The Bell coalition website blocking plan may violate more than just Canadian net neutrality rules. As currently framed, it may also violate human rights norms. Website blocking or other measures to limit access to the Internet raises obvious freedom of expression concerns that has sparked commentary from many international governmental organizations. Frank LaRue, the former U.N. Rapporteur on Freedom of Expression, was one of several experts on freedom of expression, including representatives from the Organization for Security and Co-operation in Europe, the Organization of American States, and the African Commission on Human and Peoples’ Rights, who issued a joint declaration in 2011 on freedom of expression and the Internet. It states the following on blocking:
Mandatory blocking of entire websites, IP addresses, ports, network protocols or types of uses (such as social networking) is an extreme measure – analogous to banning a newspaper or broadcaster – which can only be justified in accordance with international standards, for example where necessary to protect children against sexual abuse.
As discussed earlier in this series, the Bell coalition proposal is inconsistent with international standards given the absence of a court order for such an “extreme measure.” In 2012, a further declaration from LaRue and the IACHR-OAS Special Rapporteur on Freedom of Expression states:
all restrictions on freedom of expression, including those that affect speech on the Internet, should be clearly and precisely established by law, proportionate to the legitimate aims pursued, and based on a judicial determination in adversarial proceedings. In this regard, legislation regulating the Internet should not contain vague and sweeping definitions or disproportionately affect legitimate websites and services.
Once again the Bell coalition proposal falls short, both with respect to proportionality and in the absence of a judicial determination. In fact, last year, Stanford University researchers conducted an extensive review of website blocking within the context of human rights, reaching the following conclusion:
OAS countries would likely violate their human rights obligations if they held intermediaries liable for failing to block entire sites or services in cases where no court order has been issued, as this might characterize an indirect interference on freedom of expression, prohibited by Article 13, 3 of the ACHR.
Moreover, in most cases the judiciary is the best-equipped institution to determine whether the particular content at issue has actually violated the law, as well as whether these measures are a necessary, proportionate, and an appropriate response. In states that do not require judicial authorization for SSB [site and service blocking], government actors and ISPs may be able to block content directly without the judiciary’s legal analysis or oversight.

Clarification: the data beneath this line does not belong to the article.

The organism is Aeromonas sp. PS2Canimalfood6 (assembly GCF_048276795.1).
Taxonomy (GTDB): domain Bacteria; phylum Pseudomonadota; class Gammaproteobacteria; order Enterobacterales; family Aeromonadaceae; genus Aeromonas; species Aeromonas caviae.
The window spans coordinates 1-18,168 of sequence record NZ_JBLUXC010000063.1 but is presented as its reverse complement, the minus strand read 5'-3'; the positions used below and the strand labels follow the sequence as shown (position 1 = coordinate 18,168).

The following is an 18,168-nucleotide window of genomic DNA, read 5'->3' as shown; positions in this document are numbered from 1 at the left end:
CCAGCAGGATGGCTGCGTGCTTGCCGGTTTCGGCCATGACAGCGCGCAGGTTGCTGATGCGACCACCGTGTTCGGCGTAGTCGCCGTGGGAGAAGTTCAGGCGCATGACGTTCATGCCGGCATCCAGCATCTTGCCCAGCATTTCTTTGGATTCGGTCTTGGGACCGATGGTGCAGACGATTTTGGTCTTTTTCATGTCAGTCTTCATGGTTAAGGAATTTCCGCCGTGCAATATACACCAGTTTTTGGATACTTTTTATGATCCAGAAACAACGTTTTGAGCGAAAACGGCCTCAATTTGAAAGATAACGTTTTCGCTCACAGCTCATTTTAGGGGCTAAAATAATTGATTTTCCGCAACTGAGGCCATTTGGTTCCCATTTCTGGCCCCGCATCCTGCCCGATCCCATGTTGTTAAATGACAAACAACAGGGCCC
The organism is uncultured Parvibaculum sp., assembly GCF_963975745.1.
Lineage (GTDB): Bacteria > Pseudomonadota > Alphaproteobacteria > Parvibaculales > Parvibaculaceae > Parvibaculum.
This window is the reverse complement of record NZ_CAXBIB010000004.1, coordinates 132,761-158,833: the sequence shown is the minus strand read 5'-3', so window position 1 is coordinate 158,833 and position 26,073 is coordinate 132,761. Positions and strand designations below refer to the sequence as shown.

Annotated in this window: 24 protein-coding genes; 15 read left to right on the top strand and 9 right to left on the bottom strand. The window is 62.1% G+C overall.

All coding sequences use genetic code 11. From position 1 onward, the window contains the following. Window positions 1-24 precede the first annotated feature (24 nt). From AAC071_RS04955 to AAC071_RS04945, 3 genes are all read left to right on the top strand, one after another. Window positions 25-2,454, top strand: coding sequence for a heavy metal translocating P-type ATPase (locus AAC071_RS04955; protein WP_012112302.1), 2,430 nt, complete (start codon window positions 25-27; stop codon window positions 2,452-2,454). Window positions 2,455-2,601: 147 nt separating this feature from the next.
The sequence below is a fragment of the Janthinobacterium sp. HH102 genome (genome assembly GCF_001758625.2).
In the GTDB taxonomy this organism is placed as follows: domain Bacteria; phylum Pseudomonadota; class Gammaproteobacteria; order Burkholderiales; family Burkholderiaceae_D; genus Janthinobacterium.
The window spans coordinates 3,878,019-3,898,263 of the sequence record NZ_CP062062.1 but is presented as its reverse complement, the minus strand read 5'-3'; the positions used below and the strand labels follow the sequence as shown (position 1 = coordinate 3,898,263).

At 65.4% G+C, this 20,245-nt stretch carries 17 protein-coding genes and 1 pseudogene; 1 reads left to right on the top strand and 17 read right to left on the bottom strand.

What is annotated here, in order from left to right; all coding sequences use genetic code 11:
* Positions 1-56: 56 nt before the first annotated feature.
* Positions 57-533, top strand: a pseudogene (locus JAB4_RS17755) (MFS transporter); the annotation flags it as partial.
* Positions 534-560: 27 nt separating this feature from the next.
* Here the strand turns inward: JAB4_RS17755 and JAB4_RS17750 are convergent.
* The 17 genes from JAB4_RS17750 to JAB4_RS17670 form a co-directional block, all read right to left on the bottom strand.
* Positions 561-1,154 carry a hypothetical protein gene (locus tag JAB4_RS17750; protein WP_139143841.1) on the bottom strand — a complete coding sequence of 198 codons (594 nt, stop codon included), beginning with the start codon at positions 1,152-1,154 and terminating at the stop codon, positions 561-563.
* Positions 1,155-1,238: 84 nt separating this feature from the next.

The Council of Europe’s 2017 comparative study on blocking, filtering, and take-down of illegal Internet content raises many of the same concerns. In relation to copyright related blocking, it cites to an OSCE report:
It is recalled that the courts of law are the guarantors of justice which have a fundamental role to play in a state governed by the rule of law. In the absence of a valid legal basis the issuing of blocking orders and decisions by public or private institutions other than courts of law is therefore inherently problematic from a human rights perspective. Even provided that a legal basis exists for blocking access to websites, any interference must be proportionate to the legitimate objective pursued.
International human rights rules and declarations leave the Bell coalition website blocking plan vulnerable to challenge in at least two respects. First, the absence of court orders remains a fatal flaw, placing Canada at odds with virtually every country in the world that has adopted any form of copyright-related website blocking. Given the lack of court orders and the implications for freedom of expression, it is unsurprising that the Bell coalition website blocking plan is opposed by every major civil liberties group in Canada including the Canadian Civil Liberties Association, the B.C. Civil Liberties Association, the Rocky Mountain Civil Liberties Association, and Canadian Journalists for Freedom of Expression.
Second, the proportionality of the measures relative to harm also leaves it subject to challenge. As previously noted, there is only weak evidence on state of Canadian piracy and the claims of harm. Even if the harm is accepted, it must be set out against the likelihood of overblocking, violating net neutrality rules, and its ineffectiveness as an anti-piracy solution. Courts in other countries have ruled that blocking systems may be disproportionate (Greece, the Netherlands). The Council of Europe report notes that “lower German courts have refused to follow the ECJ’s lead because of the limited effectiveness of blocking measures, which might be a problem, on the level of human rights, in terms of proportionality and transfer of judicial power to ISPs.” In light of the serious flaws with the Bell coalition website blocking proposal, a similar conclusion might well be reached in Canada.